East Asian Observer
XI JEAIL 1 (2018)
The Legal and Policy Implications of the
US Steel Tariffs on East Asia
Many are crying foul over the Trump Administration’s use of steel and aluminum
tariffs, claiming that imports are not a threat to the US national security. Rather, it
has been argued that the tariffs are a pretext to gain strategic advantage in unrelated
trade negotiations. Members of the Trump administration have hailed subsequent trade
concessions as proof that the tariffs have been successful, which, if proven, could raise a
credible question as to whether the President exceeded the scope of his authority. Domestic
and international challenges have already begun with the US courts being a more effective
forum to the challenge the legality of the tariffs than the WTO.
Donald Trump, US Steel, Tariffs, National Security, WTO, Section 232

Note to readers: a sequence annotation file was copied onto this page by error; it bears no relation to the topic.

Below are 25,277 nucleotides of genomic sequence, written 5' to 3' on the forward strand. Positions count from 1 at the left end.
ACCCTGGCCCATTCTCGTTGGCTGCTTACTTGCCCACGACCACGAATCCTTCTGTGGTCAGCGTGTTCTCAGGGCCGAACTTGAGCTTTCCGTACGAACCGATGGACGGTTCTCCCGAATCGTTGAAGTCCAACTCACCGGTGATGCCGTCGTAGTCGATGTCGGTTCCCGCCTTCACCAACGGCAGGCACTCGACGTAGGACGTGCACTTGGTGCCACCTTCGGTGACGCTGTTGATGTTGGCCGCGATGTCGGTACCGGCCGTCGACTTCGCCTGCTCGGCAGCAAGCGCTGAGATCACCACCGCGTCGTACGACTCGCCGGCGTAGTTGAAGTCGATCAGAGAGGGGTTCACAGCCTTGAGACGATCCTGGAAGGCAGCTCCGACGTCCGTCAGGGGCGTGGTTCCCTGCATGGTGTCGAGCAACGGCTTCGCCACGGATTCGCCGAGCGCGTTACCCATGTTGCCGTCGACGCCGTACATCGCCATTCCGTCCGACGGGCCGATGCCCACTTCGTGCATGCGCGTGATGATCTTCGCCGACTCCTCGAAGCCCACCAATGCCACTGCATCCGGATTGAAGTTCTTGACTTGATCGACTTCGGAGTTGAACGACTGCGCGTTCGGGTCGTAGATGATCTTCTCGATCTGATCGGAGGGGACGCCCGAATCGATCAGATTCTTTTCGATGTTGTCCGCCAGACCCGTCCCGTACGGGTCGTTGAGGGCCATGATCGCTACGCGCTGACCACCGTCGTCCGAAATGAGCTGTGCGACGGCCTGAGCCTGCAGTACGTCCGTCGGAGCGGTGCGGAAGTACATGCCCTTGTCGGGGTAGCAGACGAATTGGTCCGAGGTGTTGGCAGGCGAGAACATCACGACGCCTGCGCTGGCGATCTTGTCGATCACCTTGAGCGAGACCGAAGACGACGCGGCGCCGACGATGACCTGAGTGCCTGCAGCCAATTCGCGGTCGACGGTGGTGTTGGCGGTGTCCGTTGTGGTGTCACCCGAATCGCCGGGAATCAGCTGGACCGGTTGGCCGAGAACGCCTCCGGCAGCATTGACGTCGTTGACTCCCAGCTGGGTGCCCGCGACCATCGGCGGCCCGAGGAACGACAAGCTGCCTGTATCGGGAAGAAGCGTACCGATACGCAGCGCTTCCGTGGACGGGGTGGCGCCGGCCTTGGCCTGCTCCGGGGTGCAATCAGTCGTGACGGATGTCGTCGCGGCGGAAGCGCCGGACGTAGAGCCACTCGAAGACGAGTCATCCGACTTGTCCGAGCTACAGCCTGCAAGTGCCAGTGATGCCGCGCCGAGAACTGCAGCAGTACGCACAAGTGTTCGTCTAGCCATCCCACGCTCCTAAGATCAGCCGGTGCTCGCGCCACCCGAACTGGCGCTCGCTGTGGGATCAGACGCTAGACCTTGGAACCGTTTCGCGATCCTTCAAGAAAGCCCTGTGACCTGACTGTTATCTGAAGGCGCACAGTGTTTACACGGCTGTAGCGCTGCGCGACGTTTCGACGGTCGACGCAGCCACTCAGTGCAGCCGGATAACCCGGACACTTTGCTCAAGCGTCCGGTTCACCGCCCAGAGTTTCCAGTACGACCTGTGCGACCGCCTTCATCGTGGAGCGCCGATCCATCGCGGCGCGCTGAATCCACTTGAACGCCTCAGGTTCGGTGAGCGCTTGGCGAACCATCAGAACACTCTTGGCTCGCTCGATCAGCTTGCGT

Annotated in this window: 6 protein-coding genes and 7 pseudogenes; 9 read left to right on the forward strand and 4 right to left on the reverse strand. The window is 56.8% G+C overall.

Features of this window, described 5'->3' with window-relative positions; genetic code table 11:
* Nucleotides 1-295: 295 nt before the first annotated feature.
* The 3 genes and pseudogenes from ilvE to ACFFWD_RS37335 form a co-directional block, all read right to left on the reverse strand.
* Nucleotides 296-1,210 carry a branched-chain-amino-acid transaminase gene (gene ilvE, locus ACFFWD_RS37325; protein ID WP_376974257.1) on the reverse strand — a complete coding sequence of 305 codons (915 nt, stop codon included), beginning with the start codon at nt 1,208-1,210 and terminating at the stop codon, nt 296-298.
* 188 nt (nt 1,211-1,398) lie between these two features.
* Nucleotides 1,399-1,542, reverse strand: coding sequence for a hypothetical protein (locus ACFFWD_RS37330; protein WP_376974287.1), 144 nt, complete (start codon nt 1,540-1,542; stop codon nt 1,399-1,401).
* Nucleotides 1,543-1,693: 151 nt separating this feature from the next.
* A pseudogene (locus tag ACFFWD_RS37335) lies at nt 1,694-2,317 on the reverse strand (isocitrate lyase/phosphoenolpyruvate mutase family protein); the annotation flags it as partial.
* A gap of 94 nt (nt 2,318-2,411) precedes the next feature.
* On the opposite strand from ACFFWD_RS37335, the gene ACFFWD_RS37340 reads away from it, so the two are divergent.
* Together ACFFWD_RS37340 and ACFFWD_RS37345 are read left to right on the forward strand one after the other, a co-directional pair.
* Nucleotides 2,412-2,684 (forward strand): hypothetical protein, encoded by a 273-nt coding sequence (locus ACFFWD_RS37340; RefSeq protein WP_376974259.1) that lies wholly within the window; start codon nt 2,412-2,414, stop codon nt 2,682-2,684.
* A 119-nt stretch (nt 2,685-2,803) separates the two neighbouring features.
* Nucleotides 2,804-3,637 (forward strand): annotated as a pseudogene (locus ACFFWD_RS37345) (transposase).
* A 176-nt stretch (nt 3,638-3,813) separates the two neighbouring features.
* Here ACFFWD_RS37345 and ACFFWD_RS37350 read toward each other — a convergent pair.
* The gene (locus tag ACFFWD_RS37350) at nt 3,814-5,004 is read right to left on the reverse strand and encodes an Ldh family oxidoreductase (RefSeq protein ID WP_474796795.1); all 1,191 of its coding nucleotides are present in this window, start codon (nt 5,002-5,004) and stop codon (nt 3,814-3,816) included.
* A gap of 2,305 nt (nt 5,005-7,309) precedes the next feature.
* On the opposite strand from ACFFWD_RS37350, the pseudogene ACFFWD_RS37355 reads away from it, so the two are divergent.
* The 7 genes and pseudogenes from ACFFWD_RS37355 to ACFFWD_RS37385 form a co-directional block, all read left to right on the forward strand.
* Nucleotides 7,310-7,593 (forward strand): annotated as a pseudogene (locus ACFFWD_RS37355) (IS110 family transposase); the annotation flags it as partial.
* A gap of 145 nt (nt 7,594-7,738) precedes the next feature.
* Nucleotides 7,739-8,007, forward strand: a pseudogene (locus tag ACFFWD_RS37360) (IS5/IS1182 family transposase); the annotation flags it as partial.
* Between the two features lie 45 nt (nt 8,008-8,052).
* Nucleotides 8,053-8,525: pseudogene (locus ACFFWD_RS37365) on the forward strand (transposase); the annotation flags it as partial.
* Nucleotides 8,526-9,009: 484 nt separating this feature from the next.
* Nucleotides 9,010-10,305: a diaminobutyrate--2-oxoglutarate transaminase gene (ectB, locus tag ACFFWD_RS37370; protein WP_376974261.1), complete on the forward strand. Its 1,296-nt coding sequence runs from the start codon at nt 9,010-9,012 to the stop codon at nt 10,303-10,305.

Shortly following the 2016 US election, President Trump instructed Secretary of
Commerce Wilbur Ross to initiate a Section 232 investigation under the Trade
Expansion Act of 1962
to determine the effects of steel imports on the US national
A Section 232 investigation requires the Secretary of Commerce to provide
1 19 U.S.C. § 1862(b)(1)(A).
2 See Remarks by President Trump at Signing of the Memorandum regarding the Investigation Pursuant to Section
232(B) of the Trade Expansion Act (Apr. 20, 2017), available at https://www.whitehouse.gov/briefings-statements/
The following week, a second investigation was initiated on imports of aluminum. See Presidential Memorandum for
the Secretary of Commerce, The White House (Apr. 27, 2017), available at https://www.whitehouse.gov/presidential-
actions/presidential-memorandum-secretary-commerce (all last visited on Apr. 21, 2018).
* Assistant Professor of Law at Sogang University School of Law. J.D. (Pittsburgh). ORCID: http://orcid.org/0000-0002-
7512-9090. The author may be contacted at: email@example.com / Address: Sogang University School of Law, 35
Baekbeom-ro (Sinsu-dong), Mapo-gu, Seoul 04107 Korea.